Open Access Highly Accessed Research article

Large-scale analysis of full-length cDNAs from the tomato (Solanum lycopersicum) cultivar Micro-Tom, a reference system for the Solanaceae genomics

Koh Aoki1*, Kentaro Yano2, Ayako Suzuki2, Shingo Kawamura2, Nozomu Sakurai1, Kunihiro Suda1, Atsushi Kurabayashi1, Tatsuya Suzuki3, Taneaki Tsugane3, Manabu Watanabe3, Kazuhide Ooga1, Maiko Torii1, Takanori Narita4, Tadasu Shin-i4, Yuji Kohara4, Naoki Yamamoto2, Hideki Takahashi5, Yuichiro Watanabe6, Mayumi Egusa7, Motoichiro Kodama7, Yuki Ichinose8, Mari Kikuchi9, Sumire Fukushima9, Akiko Okabe9, Tsutomu Arie9, Yuko Sato10, Katsumi Yazawa10, Shinobu Satoh10, Toshikazu Omura11, Hiroshi Ezura11 and Daisuke Shibata1

Author Affiliations

1 Kazusa DNA Research Institute, 2-6-7 Kazusa-Kamatari, Kisarazu, 292-0818, Japan

2 Meiji University, 1-1-1 Higashi-mita, Tama-ku, Kawasaki, 214-8571, Japan

3 Chiba Prefectural Agriculture and Forestry Research Center, 808 Daizenno-cho, Midori-ku, Chiba, 266-0006, Japan

4 National Institute of Genetics, Yata 1111, Mishima, 411-8540, Japan

5 Tohoku University, 1-1 Amamiya-machi, Tsutsumidori, Aoba-ku, Sendai, 981-8555, Japan

6 The University of Tokyo, Komaba, Meguro-ku, 153-8902, Japan

7 Tottori University, 4-101 Koyama-minami, Tottori, 680-8553, Japan

8 Okayama University, 1-1-1 Tsushima-naka, Kita-ku, Okayama, 700-8530, Japan

9 Tokyo University of Agriculture and Technology, 3-5-8 Saiwai-cho, Fuchu, 183-8509, Japan

10 Institute of Biological Sciences, University of Tsukuba, 1-1-1 Tennodai, Tsukuba, 305-8571, Japan

11 Gene Research Center, University of Tsukuba, 1-1-1 Tennodai, Tsukuba, 305-8571, Japan

For all author emails, please log on.

BMC Genomics 2010, 11:210  doi:10.1186/1471-2164-11-210

Published: 30 March 2010

Abstract

Background

The Solanaceae family includes several economically important vegetable crops. The tomato (Solanum lycopersicum) is regarded as a model plant of the Solanaceae family. Recently, a number of tomato resources have been developed in parallel with the ongoing tomato genome sequencing project. In particular, a miniature cultivar, Micro-Tom, is regarded as a model system in tomato genomics, and a number of genomics resources in the Micro-Tom-background, such as ESTs and mutagenized lines, have been established by an international alliance.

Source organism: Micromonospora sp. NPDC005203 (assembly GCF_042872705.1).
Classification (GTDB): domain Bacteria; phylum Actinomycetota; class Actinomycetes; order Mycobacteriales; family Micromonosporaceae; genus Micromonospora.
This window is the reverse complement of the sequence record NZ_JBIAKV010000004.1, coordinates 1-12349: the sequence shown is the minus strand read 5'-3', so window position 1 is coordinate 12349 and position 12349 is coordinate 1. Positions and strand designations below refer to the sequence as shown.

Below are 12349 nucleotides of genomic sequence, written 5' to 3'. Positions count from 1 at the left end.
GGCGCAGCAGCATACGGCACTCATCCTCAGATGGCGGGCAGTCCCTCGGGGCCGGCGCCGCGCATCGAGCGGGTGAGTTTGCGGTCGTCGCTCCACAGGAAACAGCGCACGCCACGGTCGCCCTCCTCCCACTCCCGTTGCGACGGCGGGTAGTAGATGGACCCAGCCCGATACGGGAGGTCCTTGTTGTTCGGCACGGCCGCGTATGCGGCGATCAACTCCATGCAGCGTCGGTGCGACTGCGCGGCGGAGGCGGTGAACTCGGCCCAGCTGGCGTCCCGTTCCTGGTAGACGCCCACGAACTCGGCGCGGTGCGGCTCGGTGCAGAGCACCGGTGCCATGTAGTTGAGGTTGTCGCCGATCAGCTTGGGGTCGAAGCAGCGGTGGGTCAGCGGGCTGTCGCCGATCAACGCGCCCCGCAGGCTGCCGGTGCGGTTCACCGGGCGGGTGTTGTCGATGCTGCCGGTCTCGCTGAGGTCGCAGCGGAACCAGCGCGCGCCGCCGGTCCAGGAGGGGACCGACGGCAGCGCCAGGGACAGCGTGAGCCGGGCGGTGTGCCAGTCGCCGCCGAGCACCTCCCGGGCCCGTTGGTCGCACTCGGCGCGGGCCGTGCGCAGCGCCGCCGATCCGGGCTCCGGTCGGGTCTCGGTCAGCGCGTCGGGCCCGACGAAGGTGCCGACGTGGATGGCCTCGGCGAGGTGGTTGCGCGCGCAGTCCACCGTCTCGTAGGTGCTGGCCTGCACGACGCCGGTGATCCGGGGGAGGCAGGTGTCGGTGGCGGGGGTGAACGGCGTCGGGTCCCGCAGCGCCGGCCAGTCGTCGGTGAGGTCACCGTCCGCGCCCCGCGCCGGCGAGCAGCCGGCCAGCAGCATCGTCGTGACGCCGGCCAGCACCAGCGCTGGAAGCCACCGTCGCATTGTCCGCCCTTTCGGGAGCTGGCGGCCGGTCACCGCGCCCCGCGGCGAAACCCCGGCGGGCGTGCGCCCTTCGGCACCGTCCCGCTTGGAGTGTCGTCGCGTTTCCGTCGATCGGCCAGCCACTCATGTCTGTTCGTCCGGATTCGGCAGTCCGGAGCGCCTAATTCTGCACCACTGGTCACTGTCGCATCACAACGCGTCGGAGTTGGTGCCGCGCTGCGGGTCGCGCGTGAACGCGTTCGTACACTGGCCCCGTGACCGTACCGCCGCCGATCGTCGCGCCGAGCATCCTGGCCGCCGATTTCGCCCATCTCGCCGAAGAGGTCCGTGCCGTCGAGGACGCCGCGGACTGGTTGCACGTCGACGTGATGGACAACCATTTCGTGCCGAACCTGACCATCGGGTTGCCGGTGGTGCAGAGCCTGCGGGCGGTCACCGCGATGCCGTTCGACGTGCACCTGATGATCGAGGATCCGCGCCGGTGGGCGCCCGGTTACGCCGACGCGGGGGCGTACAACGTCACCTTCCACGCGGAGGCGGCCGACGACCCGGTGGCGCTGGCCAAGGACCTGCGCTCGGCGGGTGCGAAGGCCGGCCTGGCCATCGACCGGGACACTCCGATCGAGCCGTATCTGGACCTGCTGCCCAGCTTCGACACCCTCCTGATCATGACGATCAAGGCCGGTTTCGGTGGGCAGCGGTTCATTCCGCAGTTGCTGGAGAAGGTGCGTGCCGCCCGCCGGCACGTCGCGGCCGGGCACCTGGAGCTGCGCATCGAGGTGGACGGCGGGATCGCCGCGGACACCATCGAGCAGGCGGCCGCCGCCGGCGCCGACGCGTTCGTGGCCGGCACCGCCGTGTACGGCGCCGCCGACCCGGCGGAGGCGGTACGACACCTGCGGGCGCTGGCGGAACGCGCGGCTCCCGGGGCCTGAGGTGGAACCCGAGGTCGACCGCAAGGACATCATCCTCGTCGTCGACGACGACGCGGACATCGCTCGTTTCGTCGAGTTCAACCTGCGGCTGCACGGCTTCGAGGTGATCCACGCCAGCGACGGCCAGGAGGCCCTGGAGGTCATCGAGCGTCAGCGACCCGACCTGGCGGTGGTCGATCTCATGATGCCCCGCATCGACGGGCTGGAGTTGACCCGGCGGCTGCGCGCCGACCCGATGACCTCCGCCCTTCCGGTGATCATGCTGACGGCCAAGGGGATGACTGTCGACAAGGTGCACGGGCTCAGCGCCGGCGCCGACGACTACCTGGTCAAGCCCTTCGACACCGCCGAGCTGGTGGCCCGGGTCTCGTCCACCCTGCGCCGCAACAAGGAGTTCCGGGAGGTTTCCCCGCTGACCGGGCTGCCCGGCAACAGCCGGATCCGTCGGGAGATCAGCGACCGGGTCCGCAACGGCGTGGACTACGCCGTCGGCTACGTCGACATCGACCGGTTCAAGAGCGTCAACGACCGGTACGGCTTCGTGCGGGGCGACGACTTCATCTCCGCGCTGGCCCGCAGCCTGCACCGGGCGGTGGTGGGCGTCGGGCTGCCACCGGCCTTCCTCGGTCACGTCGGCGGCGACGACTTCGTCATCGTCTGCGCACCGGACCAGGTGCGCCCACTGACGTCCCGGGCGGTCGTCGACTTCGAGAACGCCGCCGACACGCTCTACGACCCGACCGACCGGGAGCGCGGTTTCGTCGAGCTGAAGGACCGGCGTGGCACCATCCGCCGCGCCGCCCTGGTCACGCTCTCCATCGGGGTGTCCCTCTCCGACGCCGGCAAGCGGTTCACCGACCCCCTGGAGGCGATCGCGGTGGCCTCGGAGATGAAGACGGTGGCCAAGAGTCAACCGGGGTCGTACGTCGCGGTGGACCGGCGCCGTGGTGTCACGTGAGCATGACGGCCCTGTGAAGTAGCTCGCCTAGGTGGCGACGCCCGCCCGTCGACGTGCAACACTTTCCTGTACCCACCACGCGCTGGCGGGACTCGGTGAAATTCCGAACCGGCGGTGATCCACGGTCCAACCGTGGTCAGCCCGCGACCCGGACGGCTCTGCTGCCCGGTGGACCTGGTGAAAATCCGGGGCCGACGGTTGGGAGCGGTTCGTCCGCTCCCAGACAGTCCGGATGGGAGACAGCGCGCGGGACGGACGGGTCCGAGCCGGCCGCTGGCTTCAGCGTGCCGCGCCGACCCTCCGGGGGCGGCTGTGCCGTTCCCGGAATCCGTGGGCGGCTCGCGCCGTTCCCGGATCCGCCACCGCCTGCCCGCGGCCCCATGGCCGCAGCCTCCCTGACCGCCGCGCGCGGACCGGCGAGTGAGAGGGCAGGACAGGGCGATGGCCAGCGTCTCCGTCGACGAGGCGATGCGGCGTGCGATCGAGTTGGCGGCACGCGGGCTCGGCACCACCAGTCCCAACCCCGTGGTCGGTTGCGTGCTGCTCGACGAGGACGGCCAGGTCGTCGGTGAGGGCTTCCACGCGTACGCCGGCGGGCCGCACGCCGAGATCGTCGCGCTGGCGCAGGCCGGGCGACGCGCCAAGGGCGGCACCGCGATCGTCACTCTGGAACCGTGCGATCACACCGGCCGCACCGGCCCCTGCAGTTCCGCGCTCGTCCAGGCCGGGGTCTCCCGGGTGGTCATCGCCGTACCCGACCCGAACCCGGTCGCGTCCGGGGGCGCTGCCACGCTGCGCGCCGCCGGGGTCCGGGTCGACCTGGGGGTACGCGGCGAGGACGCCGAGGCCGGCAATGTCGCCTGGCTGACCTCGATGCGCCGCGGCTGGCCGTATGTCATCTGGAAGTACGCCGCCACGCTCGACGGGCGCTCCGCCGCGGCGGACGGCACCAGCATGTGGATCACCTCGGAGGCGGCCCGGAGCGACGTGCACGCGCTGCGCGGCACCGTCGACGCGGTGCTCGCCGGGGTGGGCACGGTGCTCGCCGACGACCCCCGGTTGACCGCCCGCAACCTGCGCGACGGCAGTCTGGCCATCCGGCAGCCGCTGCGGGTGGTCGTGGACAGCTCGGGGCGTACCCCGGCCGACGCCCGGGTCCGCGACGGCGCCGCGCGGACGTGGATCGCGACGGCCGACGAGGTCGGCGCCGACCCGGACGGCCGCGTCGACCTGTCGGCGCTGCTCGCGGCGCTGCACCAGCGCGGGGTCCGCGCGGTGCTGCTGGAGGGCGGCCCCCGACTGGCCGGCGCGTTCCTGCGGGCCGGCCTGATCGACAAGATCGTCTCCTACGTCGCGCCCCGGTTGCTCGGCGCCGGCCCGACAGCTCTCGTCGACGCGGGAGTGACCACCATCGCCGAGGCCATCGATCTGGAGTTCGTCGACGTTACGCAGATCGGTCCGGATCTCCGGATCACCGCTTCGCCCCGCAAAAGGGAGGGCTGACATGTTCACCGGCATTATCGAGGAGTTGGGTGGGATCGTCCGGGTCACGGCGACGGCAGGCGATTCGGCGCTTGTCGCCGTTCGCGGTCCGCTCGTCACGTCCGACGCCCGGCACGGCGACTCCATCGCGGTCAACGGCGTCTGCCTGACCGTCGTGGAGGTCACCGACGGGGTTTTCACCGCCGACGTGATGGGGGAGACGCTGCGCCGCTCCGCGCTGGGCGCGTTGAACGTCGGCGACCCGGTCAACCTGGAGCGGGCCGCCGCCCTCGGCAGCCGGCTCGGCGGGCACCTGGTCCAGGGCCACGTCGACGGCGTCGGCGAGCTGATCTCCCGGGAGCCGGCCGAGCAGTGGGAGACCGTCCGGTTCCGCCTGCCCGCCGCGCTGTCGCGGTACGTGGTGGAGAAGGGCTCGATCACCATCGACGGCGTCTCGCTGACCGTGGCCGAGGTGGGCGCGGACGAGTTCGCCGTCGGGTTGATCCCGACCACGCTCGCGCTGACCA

Results

To accelerate the progress in tomato genomics, we developed a collection of fully-sequenced 13,227 Micro-Tom full-length cDNAs. By checking redundant sequences, coding sequences, and chimeric sequences, a set of 11,502 non-redundant full-length cDNAs (nrFLcDNAs) was generated. Analysis of untranslated regions demonstrated that tomato has longer 5'- and 3'-untranslated regions than most other plants but rice. Classification of functions of proteins predicted from the coding sequences demonstrated that nrFLcDNAs covered a broad range of functions. A comparison of nrFLcDNAs with genes of sixteen plants facilitated the identification of tomato genes that are not found in other plants, most of which did not have known protein domains. Mapping of the nrFLcDNAs onto currently available tomato genome sequences facilitated prediction of exon-intron structure. Introns of tomato genes were longer than those of Arabidopsis and rice. According to a comparison of exon sequences between the nrFLcDNAs and the tomato genome sequences, the frequency of nucleotide mismatch in exons between Micro-Tom and the genome-sequencing cultivar (Heinz 1706) was estimated to be 0.061%.

Conclusion

The collection of Micro-Tom nrFLcDNAs generated in this study will serve as a valuable genomic tool for plant biologists to bridge the gap between basic and applied studies. The nrFLcDNA sequences will help annotation of the tomato whole-genome sequence and aid in tomato functional genomics and molecular breeding. Full-length cDNA sequences and their annotations are provided in the database KaFTom http://www.pgb.kazusa.or.jp/kaftom/ webcite via the website of the National Bioresource Project Tomato http://tomato.nbrp.jp webcite.